Not surprisingly, Cheney uses the 9/11 terrorist attacks as an excuse for everything that went wrong during the Bush administration. And I’m sure the Obama administration will use the recession as its scapegoat. But the difference between the two cases is this: The recession is a legitimate, inherited excuse for government spending, whereas 9/11 didn’t force our country into the Iraq war — unless you believe the false spin that Saddam Hussein was somehow linked to the terrorist attacks. And 9/11 certainly didn’t cause the recession — wartime spending is supposed to help employment figures, not do the opposite. And wartime spending is a poor excuse for the Bush’s administration’s lackluster response to Hurricane Katrina.

Cheney, you’re doing a heck of a job. Now shut up and go away already, Dr. Strangelove.

In an interview that aired Sunday on CBS’ “60 Minutes,” Federal Reserve Chairman Ben Bernanke said the recession “probably” will end this year if the government is successful in its efforts to bolster the banking system. This includes getting banks to lend more freely (and responsibly) again and stabilizing the financial markets, he said.

Bernanke also believes the U.S. economy is no longer in danger of sinking into a depression. (To read the interview, click here.)

This is great news if Bernanke is right. But I don’t think we’re out of the economically depressed woods yet. I’m sure it won’t be easy to convince banks to lend more freely, considering how tone deaf the heads of bailed-out banks and insurance companies have been to the situation thus far. The latest example of this is American International Group (AIG) paying $165 million in bonuses to executives after losing $61.7 billion in the fourth quarter of last year — the largest corporate loss in history. Yet AIG still gives all that bonus money — money it has only because the insurance giant took more than $170 billion in bailout money from the federal government — to people who helped put our country in this economic mess. AIG says it was contractually obligated to pay out those bonuses, but I’m sure the company would have found a way out of parting with that money if it hadn’t gotten billions of dollars in bailout funds.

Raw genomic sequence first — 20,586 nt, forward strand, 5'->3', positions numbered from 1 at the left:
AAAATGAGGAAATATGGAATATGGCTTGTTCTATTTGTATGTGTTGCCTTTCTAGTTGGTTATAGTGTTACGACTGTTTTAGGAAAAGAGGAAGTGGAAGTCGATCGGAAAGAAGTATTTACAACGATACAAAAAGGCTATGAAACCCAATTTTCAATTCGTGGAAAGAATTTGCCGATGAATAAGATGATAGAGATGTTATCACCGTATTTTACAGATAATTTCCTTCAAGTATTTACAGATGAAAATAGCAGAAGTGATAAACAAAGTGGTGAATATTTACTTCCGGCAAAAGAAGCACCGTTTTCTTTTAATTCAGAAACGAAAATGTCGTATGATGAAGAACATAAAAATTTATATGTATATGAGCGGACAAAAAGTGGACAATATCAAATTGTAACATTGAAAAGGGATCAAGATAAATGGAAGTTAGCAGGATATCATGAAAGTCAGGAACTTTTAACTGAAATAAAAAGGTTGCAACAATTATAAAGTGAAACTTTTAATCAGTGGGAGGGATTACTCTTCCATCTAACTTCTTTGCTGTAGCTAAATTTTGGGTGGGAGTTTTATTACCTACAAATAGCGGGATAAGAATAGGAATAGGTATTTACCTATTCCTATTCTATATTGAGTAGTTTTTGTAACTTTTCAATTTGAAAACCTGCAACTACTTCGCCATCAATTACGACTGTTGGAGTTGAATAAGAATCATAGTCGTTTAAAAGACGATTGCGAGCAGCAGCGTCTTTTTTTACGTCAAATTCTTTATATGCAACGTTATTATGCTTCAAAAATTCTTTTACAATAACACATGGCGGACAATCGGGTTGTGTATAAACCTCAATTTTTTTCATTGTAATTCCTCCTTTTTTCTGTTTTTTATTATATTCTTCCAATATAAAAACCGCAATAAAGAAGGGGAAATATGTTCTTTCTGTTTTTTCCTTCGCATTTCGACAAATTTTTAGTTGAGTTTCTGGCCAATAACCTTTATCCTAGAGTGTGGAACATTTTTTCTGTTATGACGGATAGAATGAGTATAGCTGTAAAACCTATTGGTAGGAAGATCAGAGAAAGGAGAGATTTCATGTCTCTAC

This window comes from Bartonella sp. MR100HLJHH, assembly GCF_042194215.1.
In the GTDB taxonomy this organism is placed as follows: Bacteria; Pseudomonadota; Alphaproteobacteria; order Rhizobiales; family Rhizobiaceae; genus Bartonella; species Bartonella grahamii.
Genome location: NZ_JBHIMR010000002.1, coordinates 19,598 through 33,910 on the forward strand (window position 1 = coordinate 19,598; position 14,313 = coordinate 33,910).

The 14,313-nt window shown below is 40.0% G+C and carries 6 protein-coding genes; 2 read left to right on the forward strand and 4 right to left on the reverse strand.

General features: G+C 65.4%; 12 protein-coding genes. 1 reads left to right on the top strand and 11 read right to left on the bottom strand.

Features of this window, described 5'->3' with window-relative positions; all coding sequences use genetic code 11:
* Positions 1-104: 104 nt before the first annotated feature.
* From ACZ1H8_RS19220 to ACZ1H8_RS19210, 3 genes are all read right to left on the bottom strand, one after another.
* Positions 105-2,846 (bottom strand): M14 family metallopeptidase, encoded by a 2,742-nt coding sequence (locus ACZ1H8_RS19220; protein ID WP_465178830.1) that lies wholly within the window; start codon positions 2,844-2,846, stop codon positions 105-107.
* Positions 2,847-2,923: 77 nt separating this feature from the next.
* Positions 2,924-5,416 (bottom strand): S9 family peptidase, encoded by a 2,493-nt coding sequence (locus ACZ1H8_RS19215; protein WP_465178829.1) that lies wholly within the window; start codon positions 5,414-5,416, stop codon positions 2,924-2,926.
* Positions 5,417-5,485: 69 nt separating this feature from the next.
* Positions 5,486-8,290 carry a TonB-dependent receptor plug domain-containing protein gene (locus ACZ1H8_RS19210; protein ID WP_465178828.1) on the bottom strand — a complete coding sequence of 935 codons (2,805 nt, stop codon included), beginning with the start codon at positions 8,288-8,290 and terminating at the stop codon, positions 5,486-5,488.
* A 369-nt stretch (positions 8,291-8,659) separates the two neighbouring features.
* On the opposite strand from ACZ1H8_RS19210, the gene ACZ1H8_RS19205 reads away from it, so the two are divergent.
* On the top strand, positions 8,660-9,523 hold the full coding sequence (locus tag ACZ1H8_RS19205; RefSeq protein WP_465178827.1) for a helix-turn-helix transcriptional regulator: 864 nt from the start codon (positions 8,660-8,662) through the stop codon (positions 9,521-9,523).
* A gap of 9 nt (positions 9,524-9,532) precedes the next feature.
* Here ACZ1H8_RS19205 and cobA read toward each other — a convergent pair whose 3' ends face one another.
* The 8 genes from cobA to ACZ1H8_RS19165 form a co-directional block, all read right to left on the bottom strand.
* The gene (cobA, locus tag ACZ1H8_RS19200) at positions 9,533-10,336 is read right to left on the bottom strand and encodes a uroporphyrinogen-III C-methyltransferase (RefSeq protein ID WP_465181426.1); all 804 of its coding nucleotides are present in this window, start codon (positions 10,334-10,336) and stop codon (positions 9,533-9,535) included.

Even if the banks and financial markets start acting the way Bernanke hopes, unemployment figures still will rise, probably into double digits. I’m hopeful that economic recovery will begin by next year as Bernanke suggests, but if it doesn’t, things are going to get ugly for a lot more Americans.

While this is all going on, former Vice President Dick Cheney is busy saying the Bush administration is not to blame for the economic crisis. He told CNN’s John King that America got swept up in a global financial crisis. That may be partly true, but the state of America’s economy plays a large part in determining the state of the world economy. Cheney ought to go back to an undisclosed location and stop reminding us about the Bush administration.